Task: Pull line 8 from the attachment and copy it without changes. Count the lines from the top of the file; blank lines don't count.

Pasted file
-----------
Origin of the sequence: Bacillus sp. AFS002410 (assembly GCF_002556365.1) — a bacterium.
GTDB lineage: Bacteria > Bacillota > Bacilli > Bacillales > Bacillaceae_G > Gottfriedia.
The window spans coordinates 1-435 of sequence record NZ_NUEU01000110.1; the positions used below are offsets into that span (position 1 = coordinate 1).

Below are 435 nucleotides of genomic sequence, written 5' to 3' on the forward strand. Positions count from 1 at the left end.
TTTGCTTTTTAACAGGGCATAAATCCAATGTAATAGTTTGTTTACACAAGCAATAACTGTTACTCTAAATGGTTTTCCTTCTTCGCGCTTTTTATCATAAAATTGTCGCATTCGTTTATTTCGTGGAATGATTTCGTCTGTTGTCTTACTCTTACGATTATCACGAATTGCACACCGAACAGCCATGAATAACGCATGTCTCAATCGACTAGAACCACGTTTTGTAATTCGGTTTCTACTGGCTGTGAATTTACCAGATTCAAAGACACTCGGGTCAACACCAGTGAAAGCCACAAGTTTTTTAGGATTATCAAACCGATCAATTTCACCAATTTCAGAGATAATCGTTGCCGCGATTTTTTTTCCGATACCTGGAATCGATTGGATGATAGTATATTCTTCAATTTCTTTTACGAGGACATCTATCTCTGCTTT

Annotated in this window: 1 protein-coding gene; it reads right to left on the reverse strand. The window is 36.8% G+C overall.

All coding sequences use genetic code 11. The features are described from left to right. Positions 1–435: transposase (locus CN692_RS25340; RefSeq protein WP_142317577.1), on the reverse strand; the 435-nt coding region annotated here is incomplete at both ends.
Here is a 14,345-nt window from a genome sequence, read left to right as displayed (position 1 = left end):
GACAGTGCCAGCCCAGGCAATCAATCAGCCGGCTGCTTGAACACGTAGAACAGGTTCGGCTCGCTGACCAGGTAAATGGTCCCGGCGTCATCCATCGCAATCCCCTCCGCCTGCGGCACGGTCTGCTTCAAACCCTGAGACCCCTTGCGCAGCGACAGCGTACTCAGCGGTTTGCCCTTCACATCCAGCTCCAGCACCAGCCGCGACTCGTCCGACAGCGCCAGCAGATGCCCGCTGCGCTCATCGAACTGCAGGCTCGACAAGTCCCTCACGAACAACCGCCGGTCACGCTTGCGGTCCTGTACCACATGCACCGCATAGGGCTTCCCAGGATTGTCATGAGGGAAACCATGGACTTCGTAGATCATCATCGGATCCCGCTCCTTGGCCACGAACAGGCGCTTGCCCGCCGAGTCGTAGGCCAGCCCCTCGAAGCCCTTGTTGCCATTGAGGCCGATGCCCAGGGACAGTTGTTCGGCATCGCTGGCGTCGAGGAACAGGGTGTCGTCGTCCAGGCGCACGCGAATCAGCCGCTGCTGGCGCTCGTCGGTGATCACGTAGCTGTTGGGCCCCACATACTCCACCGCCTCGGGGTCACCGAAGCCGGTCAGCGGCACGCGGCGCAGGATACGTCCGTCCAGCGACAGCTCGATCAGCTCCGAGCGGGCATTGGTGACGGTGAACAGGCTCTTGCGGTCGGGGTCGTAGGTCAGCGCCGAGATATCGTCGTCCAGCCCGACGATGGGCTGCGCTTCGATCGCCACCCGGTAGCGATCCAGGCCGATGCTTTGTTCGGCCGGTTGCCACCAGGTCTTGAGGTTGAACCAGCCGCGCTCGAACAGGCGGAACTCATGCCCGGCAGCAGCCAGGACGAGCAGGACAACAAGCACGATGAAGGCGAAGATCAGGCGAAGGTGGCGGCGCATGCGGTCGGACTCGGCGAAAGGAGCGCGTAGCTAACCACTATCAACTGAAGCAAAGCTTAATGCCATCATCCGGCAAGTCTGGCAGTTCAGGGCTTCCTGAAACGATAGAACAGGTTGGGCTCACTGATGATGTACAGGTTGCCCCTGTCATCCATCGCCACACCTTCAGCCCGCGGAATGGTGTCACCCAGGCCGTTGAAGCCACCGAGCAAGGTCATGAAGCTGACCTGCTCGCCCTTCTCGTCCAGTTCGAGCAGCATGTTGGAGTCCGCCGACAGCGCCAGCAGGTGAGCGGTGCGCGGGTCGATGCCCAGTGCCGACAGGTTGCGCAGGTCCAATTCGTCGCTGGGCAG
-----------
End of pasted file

Here is a 14,345-nt window from a genome sequence, read left to right as displayed (position 1 = left end):